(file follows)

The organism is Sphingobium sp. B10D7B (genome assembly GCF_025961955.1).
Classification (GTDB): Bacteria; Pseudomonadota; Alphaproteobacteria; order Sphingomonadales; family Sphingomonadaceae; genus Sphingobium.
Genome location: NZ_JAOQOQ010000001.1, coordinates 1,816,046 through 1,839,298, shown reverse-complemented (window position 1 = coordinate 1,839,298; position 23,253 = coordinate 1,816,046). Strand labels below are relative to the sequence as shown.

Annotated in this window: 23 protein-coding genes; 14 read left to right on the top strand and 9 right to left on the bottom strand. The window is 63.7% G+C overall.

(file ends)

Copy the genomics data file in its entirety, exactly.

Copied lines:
The organism is Sphingobium sp. B10D7B (genome assembly GCF_025961955.1).
Classification (GTDB): Bacteria; Pseudomonadota; Alphaproteobacteria; order Sphingomonadales; family Sphingomonadaceae; genus Sphingobium.
Genome location: NZ_JAOQOQ010000001.1, coordinates 1,816,046 through 1,839,298, shown reverse-complemented (window position 1 = coordinate 1,839,298; position 23,253 = coordinate 1,816,046). Strand labels below are relative to the sequence as shown.

Annotated in this window: 23 protein-coding genes; 14 read left to right on the top strand and 9 right to left on the bottom strand. The window is 63.7% G+C overall.